Trump's ZTE push imperils money for terrorism victims. The Post's Devlin Barrett: "Families of terrorism victims are warning the Trump administration may negotiate away $150 million that a Chinese firm was expected to pay for violating U.S. sanctions — a move that they say would send a terrible message to global firms thinking of doing business with rogue regimes. At issue is... Trump’s recent public statement urging the U.S. Commerce Department to find a way to help ZTE... stay in business. Advocates for terrorist attack victims say the remarks could have major consequences for a fund designed to compensate such victims... Under the terms of the 2017 plea deal ZTE struck with a number of U.S. government agencies, ZTE agreed to combined fines of nearly $1.2 billion — but $300 million of that was suspended, to be paid only if the company violated its deal with Commerce... After the president’s pronouncement, those families now fear the administration may back out of collecting that penalty on behalf of victims."

Kudlow says ZTE needs to change management. Bloomberg's Jennifer Epstein  and Justin Sink: "ZTE will have to change its management, including by possibly appointing new board members, to win a reprieve from U.S. sanctions that shut it off from key suppliers, [Kudlow] said. 'We’re not talking about letting them off scot-free by any stretch,' Kudlow... said in an interview on Fox Business Network. 'Commerce Secretary Wilbur Ross is having a second look at remedies. If there are any structural changes in their case they will be very harsh: Change of management. Change of board. Change of everything.'”

Chinese bank offers chance to meet Trump. FT's Gabriel Wildau: "Invitations from one of China’s biggest state-owned banks asked wealthy clients to pay $150,000 for a ticket to attend a Republican party fundraiser in the US and meet... Trump, according to an invitation seen by the Financial Times. The invite from the private banking unit of China Construction Bank, the country’s second-largest state-owned lender, offered participants the chance to take photos with Mr Trump and mingle with US political and business figures. It also said that representatives from ZTE Group, the Chinese telecom company that is facing crippling US sanctions, would attend the event, to be held in Dallas."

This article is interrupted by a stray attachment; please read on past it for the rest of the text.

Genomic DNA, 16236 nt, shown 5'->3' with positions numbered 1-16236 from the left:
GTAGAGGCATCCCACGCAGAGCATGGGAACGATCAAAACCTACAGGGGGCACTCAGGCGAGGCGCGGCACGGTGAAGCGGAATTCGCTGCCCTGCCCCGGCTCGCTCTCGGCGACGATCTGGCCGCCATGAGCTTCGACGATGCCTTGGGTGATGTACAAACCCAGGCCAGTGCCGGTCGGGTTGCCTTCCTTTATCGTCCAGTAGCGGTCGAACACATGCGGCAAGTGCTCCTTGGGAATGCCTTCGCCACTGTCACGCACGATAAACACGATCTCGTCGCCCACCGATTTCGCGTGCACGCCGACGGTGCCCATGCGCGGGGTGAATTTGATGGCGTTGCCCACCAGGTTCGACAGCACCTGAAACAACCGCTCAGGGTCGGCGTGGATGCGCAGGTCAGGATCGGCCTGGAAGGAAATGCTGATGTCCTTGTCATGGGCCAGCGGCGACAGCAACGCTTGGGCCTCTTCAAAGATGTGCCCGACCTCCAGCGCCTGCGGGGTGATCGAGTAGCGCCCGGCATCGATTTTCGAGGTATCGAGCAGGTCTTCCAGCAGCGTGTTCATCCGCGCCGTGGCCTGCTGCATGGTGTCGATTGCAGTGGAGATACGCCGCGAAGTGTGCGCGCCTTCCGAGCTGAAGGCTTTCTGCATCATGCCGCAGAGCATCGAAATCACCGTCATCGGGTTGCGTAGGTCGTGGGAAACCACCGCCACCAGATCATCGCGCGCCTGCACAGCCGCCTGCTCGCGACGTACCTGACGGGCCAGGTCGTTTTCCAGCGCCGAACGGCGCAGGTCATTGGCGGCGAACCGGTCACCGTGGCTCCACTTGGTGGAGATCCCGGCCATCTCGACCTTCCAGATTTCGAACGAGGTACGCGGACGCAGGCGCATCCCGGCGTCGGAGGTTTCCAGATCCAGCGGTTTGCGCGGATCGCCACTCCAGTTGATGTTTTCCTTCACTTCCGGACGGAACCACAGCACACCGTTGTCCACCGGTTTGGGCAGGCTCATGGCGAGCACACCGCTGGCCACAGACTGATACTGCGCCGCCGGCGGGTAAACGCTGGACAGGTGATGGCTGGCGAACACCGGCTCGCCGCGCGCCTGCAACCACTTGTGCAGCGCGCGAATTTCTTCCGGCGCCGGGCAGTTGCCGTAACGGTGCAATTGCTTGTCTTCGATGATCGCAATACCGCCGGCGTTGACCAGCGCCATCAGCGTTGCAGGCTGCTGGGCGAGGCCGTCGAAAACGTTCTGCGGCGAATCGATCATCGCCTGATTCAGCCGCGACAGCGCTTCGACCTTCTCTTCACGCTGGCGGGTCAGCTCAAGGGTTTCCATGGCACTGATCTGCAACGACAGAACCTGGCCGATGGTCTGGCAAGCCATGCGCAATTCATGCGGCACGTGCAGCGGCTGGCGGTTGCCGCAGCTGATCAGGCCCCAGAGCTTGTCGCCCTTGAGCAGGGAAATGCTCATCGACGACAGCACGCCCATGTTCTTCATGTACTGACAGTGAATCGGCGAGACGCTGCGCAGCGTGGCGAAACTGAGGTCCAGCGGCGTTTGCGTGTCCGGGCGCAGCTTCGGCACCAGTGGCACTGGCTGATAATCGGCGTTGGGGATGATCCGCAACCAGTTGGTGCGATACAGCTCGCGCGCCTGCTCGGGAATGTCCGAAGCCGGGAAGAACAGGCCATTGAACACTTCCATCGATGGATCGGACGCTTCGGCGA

DOJ calls for inquiry after Trump demands probe of FBI. The Post's Matt Zapotosky, Bob Costa and David Nakamura: "Under pressure from... Trump, the Justice Department on Sunday asked its inspector general to assess whether political motivation tainted the FBI investigation into ties between Russia and Trump’s campaign — a remarkable step officials hoped might avert a larger clash between the president and federal law enforcement officials. Trump, who spent much of Sunday railing against the year-old special counsel probe, tweeted in the afternoon that 'I hereby demand, and will do so officially tomorrow, that the Department of Justice look into whether or not the FBI/DOJ infiltrated or surveilled the Trump Campaign for Political Purposes — and if any such demands or requests were made by people within the Obama Administration!'

"Hours later, the Justice Department responded by saying it had asked its inspector general to expand an ongoing review of the applications to monitor a former Trump campaign adviser 'to include determining whether there was any impropriety or political motivation in how the FBI conducted its counterintelligence investigation of persons suspected of involvement with the Russian agents who interfered in the 2016 presidential election.'”

Cohen payments put spotlight on investment firm. The Post's Roz Helderman, Michael Kranish and Steven Mufson: "In June 2017, Michael Cohen... Trump’s longtime personal attorney, had an invitation for one of his other clients: Would he like to attend a fundraiser for Trump’s reelection? Andrew Intrater — the chief executive of Columbus Nova, a New York-based investment management firm linked to a Russian billionaire — paid the $35,000 donation to attend the event, which also benefited the Republican National Committee. The contribution was one of several ways that Columbus Nova and people associated with it lent support for Trump and his allies last year. It underscores how Cohen, who was seeking to raise money for the RNC as a deputy finance chairman, sought to use his new standing after Trump’s election to bolster both his finances and political clout."

Top White House officials, including Jared Kushner, have given Thiel the cold shoulder, sources tell CNBC.